Architects and developers around the world are racing to design and create the world’s first 3D printed homes.
The development of this technology is a breakthrough – something that will have profound implications for housing affordability and customisation.
While the earliest 3D printing technologies first became visible in the late 1980s, it’s only recently that people have really started to embrace and utilise the technology.
A Shanghai-based construction firm WinSun Decoration Design Engineering is arguably at the forefront of 3D-printed housing, unveiling one of the first 3D constructed buildings in the world. The 5-storey apartment building was made entirely by giant 3D printers.
With a terra cotta brick-looking exterior, the building was made with a patented ‘ink’ formed from a mixture of recycled construction waste and cement, coursed through a 150-metre long printer. The development, currently being heralded as the tallest 3D-printed building in the world, is currently on display at the Suzhou Industrial Park.
WinSun have continued to make waves with their 3D-printed homes, printing 10 affordable single-story houses in just 24-hours. Each house was around 650 square feet and cost under $5000 each to make. Again, the company used recycled construction waste and cement to ‘print’ the homes.
The speed and functionality in the way the homes were built showcases the practical potential of the technology.
The company used just four 3D-printers that stood around 20 feet high, 33 feet wide and 132 feet long. The printers push through the building materials, forming walls a single layer at a time. Once printed, the walls are joined together to form the houses.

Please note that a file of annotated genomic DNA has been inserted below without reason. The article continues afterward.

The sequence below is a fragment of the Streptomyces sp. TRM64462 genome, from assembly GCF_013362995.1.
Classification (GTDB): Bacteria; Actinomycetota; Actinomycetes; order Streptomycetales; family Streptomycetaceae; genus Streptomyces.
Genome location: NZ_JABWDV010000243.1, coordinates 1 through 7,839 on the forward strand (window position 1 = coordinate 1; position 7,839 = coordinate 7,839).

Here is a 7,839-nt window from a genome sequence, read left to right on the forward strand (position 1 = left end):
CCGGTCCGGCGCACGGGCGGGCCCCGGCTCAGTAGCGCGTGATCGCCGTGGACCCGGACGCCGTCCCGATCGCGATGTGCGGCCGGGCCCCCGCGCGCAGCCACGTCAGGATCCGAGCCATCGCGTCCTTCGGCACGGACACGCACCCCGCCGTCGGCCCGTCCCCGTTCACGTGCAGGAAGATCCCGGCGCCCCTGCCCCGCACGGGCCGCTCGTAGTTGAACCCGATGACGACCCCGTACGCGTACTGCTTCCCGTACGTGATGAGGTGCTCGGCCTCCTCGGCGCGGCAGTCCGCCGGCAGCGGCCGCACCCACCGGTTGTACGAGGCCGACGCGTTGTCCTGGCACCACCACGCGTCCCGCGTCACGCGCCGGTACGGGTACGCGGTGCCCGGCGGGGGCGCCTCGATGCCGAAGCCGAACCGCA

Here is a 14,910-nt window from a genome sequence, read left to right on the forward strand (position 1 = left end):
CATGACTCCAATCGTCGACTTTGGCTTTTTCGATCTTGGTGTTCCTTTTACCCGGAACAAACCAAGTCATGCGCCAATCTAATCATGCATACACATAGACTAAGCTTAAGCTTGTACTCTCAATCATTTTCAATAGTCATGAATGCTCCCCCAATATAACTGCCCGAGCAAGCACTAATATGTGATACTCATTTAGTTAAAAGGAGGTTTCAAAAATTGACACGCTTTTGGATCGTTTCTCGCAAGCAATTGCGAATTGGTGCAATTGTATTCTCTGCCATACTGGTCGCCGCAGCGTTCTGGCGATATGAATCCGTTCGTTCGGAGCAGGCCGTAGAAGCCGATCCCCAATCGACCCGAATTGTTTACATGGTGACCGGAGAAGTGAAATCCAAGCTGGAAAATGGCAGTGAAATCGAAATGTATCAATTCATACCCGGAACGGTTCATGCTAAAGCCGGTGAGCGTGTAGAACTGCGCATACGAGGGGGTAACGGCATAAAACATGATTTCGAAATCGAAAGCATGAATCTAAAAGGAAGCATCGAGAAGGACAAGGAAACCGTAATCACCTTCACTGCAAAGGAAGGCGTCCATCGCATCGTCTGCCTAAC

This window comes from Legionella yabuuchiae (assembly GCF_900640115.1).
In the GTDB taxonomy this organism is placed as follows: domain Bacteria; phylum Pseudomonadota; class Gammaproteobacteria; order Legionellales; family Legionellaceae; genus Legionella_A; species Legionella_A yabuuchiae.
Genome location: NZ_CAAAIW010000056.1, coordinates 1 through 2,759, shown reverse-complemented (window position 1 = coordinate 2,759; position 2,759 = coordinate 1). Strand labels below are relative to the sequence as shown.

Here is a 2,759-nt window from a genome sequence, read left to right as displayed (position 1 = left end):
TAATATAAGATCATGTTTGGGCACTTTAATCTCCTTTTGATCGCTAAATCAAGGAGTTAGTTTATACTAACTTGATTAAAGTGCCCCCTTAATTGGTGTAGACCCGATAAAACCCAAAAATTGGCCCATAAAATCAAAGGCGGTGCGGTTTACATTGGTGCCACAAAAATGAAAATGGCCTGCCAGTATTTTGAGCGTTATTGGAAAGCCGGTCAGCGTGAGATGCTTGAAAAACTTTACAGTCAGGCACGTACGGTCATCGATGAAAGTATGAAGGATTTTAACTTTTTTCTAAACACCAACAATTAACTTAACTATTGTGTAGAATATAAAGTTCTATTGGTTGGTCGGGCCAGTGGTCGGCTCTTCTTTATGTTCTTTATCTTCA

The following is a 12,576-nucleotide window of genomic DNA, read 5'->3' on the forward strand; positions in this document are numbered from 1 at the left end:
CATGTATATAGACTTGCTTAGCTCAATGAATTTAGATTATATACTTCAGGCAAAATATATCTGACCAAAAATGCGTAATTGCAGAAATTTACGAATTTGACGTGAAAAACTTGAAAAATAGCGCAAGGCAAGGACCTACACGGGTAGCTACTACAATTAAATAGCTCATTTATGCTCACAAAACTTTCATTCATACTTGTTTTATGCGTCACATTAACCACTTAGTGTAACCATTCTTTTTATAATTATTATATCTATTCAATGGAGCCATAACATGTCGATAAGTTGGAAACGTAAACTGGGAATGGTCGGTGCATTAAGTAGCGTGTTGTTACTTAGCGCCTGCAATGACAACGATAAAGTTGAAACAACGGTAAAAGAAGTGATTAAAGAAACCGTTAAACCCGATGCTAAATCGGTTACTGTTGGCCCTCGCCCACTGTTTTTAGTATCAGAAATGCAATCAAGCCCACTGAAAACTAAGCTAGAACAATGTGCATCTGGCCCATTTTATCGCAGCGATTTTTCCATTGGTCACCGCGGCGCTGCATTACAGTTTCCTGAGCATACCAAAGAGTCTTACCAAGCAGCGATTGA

Not stopping there, WinSun have just unveiled their third, and by far most spectacular product – a 12,000 square foot 3D-printed mansion.
Also housed in the Suzhou Industrial Park, ten of these mansions have been ordered by a Taiwanese real estate group, and the Egyptian government has reportedly ordered 20,000 of the single-storey homes.
The printed mansion cost around $161,000 to build, saving thousands on labour, construction and materials.
Speaking to 3D-printing blog 3Ders, chief engineer of China Construction Ma Rongquan inspected each of the printed buildings and found that all were up to code and complied with national standards for construction and building. He did note however that no standards for 3D-printed building actually existed.
“We need to revise and improve such a standard for the future,” he said.
Other firms are starting to jump onto the technology, with Dutch architecture studio – DUS Architects – releasing plans to build the first 3D-printed canal house in Amsterdam.
Speaking to Dezeen Magazine, project architect Hedwig Heinsman said the final product will act as the hub for further research into 3D-printed architecture.
“We want to build a construction site as an event space,” he said.
“We’ll have the printer there and every print we make will be exhibited. It’s very much about testing and learning.”